The Verger by W. Somerset Maugham

The Verger - W. Somerset MaughamIn The Verger by W. Somerset Maugham we have the theme of appearance, opportunity, dedication, independence and humility. Taken from his Collected Short Stories collection the story is narrated in the third person by an unnamed narrator and after reading the story the reader realises that Maugham may be exploring the theme of appearance. Albert Edward doesn’t like wearing his new verger’s gown for christenings. He prefers to keep it for weddings and funerals. Considering it more appropriate to wear the new gown for these occasions. This may be important as Maugham may be suggesting that appearance is important to Albert Edward. Similarly the vicar seems to think appearance is important too. Things like being able to read and write set a standard that the vicar believes everybody should attain. This may also be significant as it suggests that the vicar believes that the ability to read and write reflects on the good character of St. Peter’s. Since Albert Edward can’t read or write and the fact that he is not prepared to learn goes against what the vicar thinks is good for St. Peter’s. It also doesn’t help Albert Edward that he has never been in trouble with the authorities of the church and that he has an impeccable record. As a representative of St. Peter’s the vicar doesn’t believe that Albert Edward is good enough. He does not have the skills that the vicar thinks a verger must have.

Maugham may also be exploring the theme of opportunity. Rather than being downcast about the fact that he has lost his job. Albert Edward turns his loss into an opportunity by deciding to set up a tobacconists and newsagents. From defeat Albert Edward manages to grasp victory and eventually owns ten shops. Which in many ways shows the dedication that Albert Edward has. It is this same dedication that had previously made him a successful verger. Once focused Albert Edward appears to throw all his energies into whatever effort (verger or shop owner) he is undertaking. It is as though Albert is driven not by profit but by a desire to be the best that he can be. Even if he can’t read and write. It may also be a case that Maugham is attempting through Albert Edward’s success to ridicule the vicar. Someone who appears to be aloof and disconnected from those around him. What the vicar considers to be important is not necessarily the same for others. Something that is noticeable by the fact that Albert Edward resigns his position from the church.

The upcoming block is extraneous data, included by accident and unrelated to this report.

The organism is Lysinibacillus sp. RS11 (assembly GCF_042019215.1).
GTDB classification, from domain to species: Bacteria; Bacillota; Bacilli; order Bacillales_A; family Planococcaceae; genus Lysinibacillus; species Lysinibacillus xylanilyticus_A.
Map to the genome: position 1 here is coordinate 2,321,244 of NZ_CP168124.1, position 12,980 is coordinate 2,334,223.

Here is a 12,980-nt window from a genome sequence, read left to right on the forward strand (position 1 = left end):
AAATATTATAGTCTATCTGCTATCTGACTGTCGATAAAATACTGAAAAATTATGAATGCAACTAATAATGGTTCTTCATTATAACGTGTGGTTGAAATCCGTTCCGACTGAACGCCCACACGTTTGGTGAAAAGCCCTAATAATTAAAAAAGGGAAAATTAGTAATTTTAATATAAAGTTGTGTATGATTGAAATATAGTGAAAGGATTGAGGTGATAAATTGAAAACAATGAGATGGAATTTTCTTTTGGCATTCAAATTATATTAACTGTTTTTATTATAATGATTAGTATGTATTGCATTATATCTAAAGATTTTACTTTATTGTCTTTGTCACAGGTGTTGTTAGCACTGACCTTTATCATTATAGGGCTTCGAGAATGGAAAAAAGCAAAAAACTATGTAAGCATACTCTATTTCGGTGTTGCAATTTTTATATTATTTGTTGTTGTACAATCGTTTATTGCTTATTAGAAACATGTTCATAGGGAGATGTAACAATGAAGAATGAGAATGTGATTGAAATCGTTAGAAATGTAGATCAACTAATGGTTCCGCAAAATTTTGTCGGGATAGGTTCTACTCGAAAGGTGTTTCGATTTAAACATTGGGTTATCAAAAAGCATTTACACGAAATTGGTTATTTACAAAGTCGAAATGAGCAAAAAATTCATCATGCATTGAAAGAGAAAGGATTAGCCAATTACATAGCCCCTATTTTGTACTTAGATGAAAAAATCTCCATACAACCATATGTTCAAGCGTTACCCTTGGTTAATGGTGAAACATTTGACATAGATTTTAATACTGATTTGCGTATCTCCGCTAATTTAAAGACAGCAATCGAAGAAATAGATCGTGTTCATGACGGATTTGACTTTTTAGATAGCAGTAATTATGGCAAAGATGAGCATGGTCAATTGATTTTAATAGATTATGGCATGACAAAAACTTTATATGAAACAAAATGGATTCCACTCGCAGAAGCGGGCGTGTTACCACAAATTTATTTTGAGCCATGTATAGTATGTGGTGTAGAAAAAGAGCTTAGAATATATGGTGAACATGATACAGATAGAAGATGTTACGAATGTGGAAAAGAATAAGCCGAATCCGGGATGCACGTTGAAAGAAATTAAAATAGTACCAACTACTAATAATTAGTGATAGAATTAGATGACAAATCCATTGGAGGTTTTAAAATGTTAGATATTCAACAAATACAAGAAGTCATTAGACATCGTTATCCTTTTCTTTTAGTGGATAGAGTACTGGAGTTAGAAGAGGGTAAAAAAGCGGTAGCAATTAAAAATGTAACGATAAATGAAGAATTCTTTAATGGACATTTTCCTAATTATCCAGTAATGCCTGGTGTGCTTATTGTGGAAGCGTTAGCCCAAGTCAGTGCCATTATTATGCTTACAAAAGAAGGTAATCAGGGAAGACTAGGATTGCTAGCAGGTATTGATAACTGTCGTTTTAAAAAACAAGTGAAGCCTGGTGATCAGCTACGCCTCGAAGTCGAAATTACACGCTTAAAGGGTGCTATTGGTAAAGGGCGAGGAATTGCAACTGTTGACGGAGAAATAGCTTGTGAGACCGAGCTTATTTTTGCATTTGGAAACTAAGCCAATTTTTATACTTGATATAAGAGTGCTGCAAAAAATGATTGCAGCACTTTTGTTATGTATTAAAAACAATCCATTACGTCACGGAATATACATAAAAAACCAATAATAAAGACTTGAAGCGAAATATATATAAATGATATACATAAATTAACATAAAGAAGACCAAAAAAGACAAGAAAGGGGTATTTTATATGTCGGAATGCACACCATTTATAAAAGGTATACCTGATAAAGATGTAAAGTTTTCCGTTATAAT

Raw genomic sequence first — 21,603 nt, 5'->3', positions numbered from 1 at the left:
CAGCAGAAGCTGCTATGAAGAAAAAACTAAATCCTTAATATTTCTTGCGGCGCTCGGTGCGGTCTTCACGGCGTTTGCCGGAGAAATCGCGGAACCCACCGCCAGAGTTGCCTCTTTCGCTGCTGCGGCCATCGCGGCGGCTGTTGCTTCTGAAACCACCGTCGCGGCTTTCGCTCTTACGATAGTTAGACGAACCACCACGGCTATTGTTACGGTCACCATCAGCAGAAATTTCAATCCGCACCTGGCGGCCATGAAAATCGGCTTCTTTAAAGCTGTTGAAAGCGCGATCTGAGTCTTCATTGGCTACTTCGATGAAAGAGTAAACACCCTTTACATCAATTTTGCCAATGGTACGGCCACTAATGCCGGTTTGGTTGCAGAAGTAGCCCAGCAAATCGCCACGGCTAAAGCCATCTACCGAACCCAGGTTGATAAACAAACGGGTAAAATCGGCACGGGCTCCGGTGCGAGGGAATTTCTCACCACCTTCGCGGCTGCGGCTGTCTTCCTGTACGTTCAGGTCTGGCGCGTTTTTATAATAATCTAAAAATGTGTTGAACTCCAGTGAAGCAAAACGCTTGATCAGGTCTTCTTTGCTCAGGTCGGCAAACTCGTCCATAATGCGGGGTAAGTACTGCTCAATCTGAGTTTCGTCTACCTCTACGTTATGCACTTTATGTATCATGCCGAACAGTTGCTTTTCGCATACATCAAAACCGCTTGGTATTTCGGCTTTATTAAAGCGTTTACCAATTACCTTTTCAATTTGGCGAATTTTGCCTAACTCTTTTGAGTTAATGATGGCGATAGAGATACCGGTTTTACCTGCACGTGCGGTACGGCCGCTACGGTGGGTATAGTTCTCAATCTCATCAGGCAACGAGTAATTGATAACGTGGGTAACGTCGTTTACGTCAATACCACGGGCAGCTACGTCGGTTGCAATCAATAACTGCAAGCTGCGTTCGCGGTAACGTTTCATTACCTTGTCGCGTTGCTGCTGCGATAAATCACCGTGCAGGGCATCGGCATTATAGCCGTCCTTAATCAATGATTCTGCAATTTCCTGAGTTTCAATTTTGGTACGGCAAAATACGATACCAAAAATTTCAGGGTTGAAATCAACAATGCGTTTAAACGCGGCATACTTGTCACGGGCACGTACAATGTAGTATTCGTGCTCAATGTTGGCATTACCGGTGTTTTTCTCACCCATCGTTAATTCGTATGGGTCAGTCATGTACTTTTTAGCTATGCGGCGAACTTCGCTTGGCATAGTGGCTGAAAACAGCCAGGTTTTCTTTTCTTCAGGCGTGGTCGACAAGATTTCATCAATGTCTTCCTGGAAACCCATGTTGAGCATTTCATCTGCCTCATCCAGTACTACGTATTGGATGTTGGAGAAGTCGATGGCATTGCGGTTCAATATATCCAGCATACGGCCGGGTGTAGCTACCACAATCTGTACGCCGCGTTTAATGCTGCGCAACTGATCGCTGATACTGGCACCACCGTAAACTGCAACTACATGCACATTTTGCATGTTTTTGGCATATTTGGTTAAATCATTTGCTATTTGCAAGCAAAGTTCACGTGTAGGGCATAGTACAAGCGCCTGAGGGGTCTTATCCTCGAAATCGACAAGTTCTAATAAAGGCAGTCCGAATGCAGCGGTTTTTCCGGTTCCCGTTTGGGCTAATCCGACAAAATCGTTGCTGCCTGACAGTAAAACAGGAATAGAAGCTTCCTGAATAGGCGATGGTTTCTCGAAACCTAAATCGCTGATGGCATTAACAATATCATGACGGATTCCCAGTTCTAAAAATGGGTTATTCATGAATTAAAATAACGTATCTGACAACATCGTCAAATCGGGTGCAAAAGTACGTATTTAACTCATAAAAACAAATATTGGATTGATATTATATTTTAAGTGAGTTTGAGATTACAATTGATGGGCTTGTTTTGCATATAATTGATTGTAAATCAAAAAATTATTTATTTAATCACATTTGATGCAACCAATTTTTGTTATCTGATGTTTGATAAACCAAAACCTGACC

Though some critics might suggest that being a verger is an important role in the church. That it has an element of prestige. It is not the same as being self-sufficient something that Albert now is with his ten shops. From being answerable to others (the vicar) Albert Edward has become his own boss. Answerable to nobody but himself. Which is a dramatic change in circumstances for Albert Edward and again it is probably important to remember that Albert Edward achieved everything he has without being able to read or write. If anything Albert Edward has been an underdog throughout the story. Answerable to others. Forced to resign and still managing to make a success out of his life. The fact that the vicar also gave Albert Edward an ultimatum which Albert Edward decided against following shows that Albert Edward has an independent streak. He does not conform just because he is told to by the vicar. Rather Albert submits his resignation and continues on with the rest of his life. If anything Albert Edward remains undefeated.

It may also be significant that Albert Edward does not allow the success he has go to his head. If anything he remains as humble as he was when he was a verger. Where others might use their success to live a dissolute life. This is not the case with Albert Edward. How humble Albert might actually be is noticeable by his reply to the bank manager when the bank manger wonders how successful Albert could have been if he did know how to read or write. By telling the bank manager that he would be the verger of St. Peter’s Albert Edward manages to show humility. He has not forgotten where he came from nor does he wish to change his past. It is as though Albert Edward despite having to resign from a position he enjoyed holds no animosity towards anybody (the vicar). Albert Edward is living a satisfied life whereas others may not be as fortunate as Albert Edward. He has shown ingenuity and flexibility in his life. Something that the vicar was unable to do. If anything the vicar lived by a set of rigid rules that Albert Edward did not comply with nor did he wish to comply with. Albert Edward has made a success out of his life and remained humble throughout. Whereas the vicar may have been driven by his own inflated ego.

Cite Post
McManus, Dermot. "The Verger by W. Somerset Maugham." The Sitting Bee. The Sitting Bee, 3 Oct. 2017. Web.

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